After spending four incredible days hiking in Torres del Paine and a whopping three hours of sleep the night before, I found myself spending almost an entire day between buses, ferries, and border crossings to get to Ushuaia, the southernmost city in the entire world, back on the Argentinean side of Patagonia. Karma dealt me some payback in the form of an American woman at the border who held our bus up for two additional hours as she sorted out her retribution fee, so we arrived even later than we expected. Luckily, being so far south during the summer, the sun didn't set until nearly 11 PM, so I was able to find a hostel and even an incredible meal at a cafe down the road before the sun went down.
Many people venture to Ushuaia as a jumping off point to Antarctica, and I met quite a few folks who did just that and had an incredible time. There were also plenty of others that found themselves in Ushuaia as a final stop after trekking around Patagonia. It made sense for me since I wanted to fly up to Buenos Aires rather than take a series of long bus rides (Ushuaia has a convenient little airport that's great for in-country connections), and I was intrigued to see this city near the end of the world. And while I would have loved to venture out to Antarctica, it was a bit cost prohibitive given my long-term travels plans.
My first full day in Ushuaia was absolutely gorgeous. Blue skies, not too cold, no wind or rain. Unfortunately, I wasted what would be best weather day hanging around in cafes and the hostel, writing about my Torres del Paine experience in my journal, reading, and using the internet for the first time all week. I was far too exhausted from the trek and my subsequent day of transportation on no sleep to attempt much else!
I faired much better on my second full day in Ushuaia, joining Brent and Annelise, an American couple I met at the hostel who were near the end of a long honeymoon journey through South America, for a trip to nearby Tierra del Fuego for a day of light hiking around the national park. We started with a three hour path following the edge of a large lake, with snow-capped peaks in the distance. We stopped for a picnic lunch along the water's edge near the halfway point, a fairly sizable bird of prey taking great interest in us (or the tuna we were eating), hopping right up to us, completely unafraid. Sorry, bud, no tuna for you. We continued along the wooded path, coming across the largest woodpecker I've ever seen towards the end. Completely black with a bright red head and beak, it pounded away at a fallen log as we stood watching and listening to it.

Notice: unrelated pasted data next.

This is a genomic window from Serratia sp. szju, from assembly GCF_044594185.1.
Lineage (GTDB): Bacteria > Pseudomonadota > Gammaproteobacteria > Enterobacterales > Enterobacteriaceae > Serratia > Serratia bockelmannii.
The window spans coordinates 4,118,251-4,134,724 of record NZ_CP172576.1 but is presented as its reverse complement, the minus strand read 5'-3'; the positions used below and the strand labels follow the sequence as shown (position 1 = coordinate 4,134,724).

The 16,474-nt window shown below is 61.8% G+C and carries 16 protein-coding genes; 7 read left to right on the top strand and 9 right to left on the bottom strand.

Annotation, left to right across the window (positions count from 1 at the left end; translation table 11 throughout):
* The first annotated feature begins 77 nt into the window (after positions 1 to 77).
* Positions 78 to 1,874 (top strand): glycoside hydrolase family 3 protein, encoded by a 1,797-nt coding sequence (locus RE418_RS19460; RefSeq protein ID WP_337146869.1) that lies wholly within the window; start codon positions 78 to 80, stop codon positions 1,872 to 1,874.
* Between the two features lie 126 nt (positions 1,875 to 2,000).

We decided to continue walking down what should have been a two-hour trail, planning to catch the bus back from there, but we somehow never really found the trail. We wandered down a short path to a small viewpoint where we saw a raft full of people lazily floating down a river, then continued on to a campsite, but lost the trail from there. Instead, we walked back to the end of our first hike, waiting at the information center out of the rain that had started coming down, until we caught the bus back into town.
Meeting Brent and Annelise was not only a blessing in that they were great fun to hang out and hike with, but also because they were incredible cooks who liked to make large portions of food to share. I lucked out sharing a few meals with them that were much grander than I would have made on my own! And not only in Ushuaia, as we would meet up in Buenos Aires a few days later for a fantastic evening of rooftop grilling.
Sadly my final full day in Ushuaia was marked with bitter cold, wind, and rain, so I scrapped my plan to take a boat to a nearby island to attempt to see penguins. Instead, I hid in cafes all day (again). Ah well. I've come to accept that when traveling, I'm not always going to see all the sights, especially if I'm spending so little time in a single place.
The next day I left Ushuaia, the end of the world, Patagonia, and the cold, as I headed north to Buenos Aires, hot summer days, my own apartment, and a string of friends I had met along the way stopping through town before venturing afar. And, a visit from my parents!
|At the start of our hike in Tierra del Fuego.|
|"You has tuna?!"|
|"Give me all your tuna and no one gets hurt."|